Forced labour must be criminalised in Hong Kong to protect thousands of ‘invisible’ victims, Raza Husain QC tells High Court
City’s first ever judicial review on human trafficking hears that perpetrators will remain free to exploit if offence not introduced
A barrister told Hong Kong’s High Court on Wednesday that thousands of victims of human trafficking, including the Pakistani man at the centre of his case, had gone unnoticed and even been prosecuted in the city, which does not treat forced labour as a crime.
Raza Husain QC, who has called for the criminalisation of the offence, noted that thousands of victims had been punished, mostly for immigration offences, when instead the city should have offered them protection.
“There are many people who remain invisible and not protected, and the perpetrators remain free,” he said.
The two-day appeal hearing related to Hong Kong’s first ever judicial review on human trafficking ended at the High Court on Wednesday.
It came after a Pakistani man won a legal battle against local authorities in December 2016. Zn, as he was referred to in court proceedings, worked in Hong Kong between 2007 and 2010 without being paid. He was beaten and threatened, and worked extremely long hours.
Zn later sued the Immigration Department, Hong Kong Police Force and the Labour Department for ignoring his claims that he was a victim of human trafficking.
High Court judge Kevin Zervos ruled in his favour in 2016, saying authorities had failed this forced labour victim and that the city had no specific legislation targeting the problem. The government appealed the decision.
Representing Zn, Husain argued that “there is a duty to criminalise trafficking in a bespoke or specific sense”. He noted that “the general law misses the point” and “the specificity” of the problem.
In the absence of anti-human-trafficking laws penalising labour trafficking and forced labour, advocates have criticised authorities for taking a piecemeal approach by using related charges.
“The law needs to have some remote connection with reality. The problem of patchwork is that someone needs to stick the parts together,” Husain said.
Mr Justice Andrew Cheung Kui-nung noted that this was the first case of human trafficking brought to the High Court and that more cases could bring different perspectives and considerations. Cheung said that things could be done “step by step”.
“Instead of having a specific law, I would think that it was first needed [to have] training and better coordination … How can we jump from not having an effective regime to ‘therefore the answer is to enact a specific offence’?” the judge asked.
Husain argued that “this is a right of first order”. He said that Europe did not wait to have different cases.
The lawyer insisted that such matters could not be dealt with only by administrative measures.
Husain also quoted a previous US State Department report on human trafficking, which noted that Hong Kong was not complying with international standards and that it had insufficient laws.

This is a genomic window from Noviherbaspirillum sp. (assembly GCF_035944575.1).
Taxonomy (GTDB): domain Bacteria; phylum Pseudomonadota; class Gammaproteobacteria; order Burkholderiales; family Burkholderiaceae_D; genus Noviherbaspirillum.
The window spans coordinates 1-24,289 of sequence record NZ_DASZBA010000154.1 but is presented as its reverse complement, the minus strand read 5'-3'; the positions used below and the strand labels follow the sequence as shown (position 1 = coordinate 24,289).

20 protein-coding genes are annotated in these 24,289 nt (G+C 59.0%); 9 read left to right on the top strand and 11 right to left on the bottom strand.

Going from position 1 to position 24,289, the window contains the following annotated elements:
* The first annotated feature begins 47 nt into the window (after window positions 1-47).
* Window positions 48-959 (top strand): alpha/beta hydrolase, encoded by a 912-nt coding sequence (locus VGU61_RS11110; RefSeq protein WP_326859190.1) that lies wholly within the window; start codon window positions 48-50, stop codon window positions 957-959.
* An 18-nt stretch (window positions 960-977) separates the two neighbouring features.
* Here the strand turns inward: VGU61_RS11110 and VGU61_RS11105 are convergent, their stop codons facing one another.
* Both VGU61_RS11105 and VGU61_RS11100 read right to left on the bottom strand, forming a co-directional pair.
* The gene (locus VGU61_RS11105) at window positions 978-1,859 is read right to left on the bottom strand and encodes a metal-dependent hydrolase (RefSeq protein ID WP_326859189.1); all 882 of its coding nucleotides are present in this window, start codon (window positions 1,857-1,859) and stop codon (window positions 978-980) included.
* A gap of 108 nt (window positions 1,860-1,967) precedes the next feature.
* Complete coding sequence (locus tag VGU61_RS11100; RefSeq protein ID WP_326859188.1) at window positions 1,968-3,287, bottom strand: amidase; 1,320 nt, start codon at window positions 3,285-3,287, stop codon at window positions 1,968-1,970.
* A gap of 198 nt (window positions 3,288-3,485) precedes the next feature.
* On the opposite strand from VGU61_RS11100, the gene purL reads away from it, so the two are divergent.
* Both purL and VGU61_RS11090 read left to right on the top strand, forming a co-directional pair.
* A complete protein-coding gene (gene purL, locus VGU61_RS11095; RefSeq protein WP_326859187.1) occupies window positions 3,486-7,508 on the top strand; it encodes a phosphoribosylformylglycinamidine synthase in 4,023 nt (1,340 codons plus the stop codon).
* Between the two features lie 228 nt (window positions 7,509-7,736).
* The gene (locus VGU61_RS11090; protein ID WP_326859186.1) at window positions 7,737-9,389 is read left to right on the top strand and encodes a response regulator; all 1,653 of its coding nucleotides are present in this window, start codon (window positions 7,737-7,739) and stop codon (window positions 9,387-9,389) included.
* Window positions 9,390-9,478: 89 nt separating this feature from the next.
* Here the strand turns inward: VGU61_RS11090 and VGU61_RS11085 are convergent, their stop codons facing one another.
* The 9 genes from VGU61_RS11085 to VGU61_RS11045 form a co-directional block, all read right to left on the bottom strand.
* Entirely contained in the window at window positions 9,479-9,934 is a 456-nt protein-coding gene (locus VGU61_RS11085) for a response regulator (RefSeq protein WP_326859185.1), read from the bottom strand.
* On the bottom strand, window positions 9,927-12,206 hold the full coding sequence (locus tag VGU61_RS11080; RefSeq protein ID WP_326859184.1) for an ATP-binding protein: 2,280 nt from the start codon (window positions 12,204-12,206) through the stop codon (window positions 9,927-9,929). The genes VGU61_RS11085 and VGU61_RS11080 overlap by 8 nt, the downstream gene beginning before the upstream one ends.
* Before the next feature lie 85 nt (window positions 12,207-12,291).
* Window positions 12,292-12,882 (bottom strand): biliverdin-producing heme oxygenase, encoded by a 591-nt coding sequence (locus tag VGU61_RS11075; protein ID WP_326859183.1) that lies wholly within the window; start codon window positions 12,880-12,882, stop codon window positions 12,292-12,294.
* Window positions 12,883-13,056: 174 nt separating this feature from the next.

“There is a burden on the state to show what they are really doing,” Husain argued. He also suggested that victim identification and protection, proper punishment, prevention and general education on the matter needed to be introduced.
David Pannick QC, on behalf of the government, answered at the end of Husain’s intervention that his “case was not whether Zn was telling the truth but whether a credible case was being raised”.
He insisted that Hong Kong had no obligation to enact a specific criminal offence. “In the international experiences there are pros and cons of having or using a specific criminal offence in these cases,” he said.
“The government of Hong Kong says … that the best way of addressing the problem is to take administrative steps … give this matter a high profile at a high level,” Pannick noted.
Archana Kotecha, the Hong Kong-based head of the legal department at Liberty Asia, an anti-human-trafficking non-profit group, who followed the two-day hearing, said it was a very significant case that could lead to “more holistic trafficking efforts”.
Kotecha noted: “Whilst it is right there have been some administrative measures … there is no doubt that there is such a lack of clarity and lack of conceptual clarity around these offences and one does wonder how do you even successfully prosecute under a patchwork of legislation.”
“The advantage of having one offence is that it focuses the effort and it’s easier to understand and to act upon … If you look to the jurisdictions around us, they have all gone towards consolidating into a single offence as opposed to prosecuting under a patchwork of offences,” Kotecha said.
According to the International Labour Organisation, there are about 24.9 million people in forced labour around the world.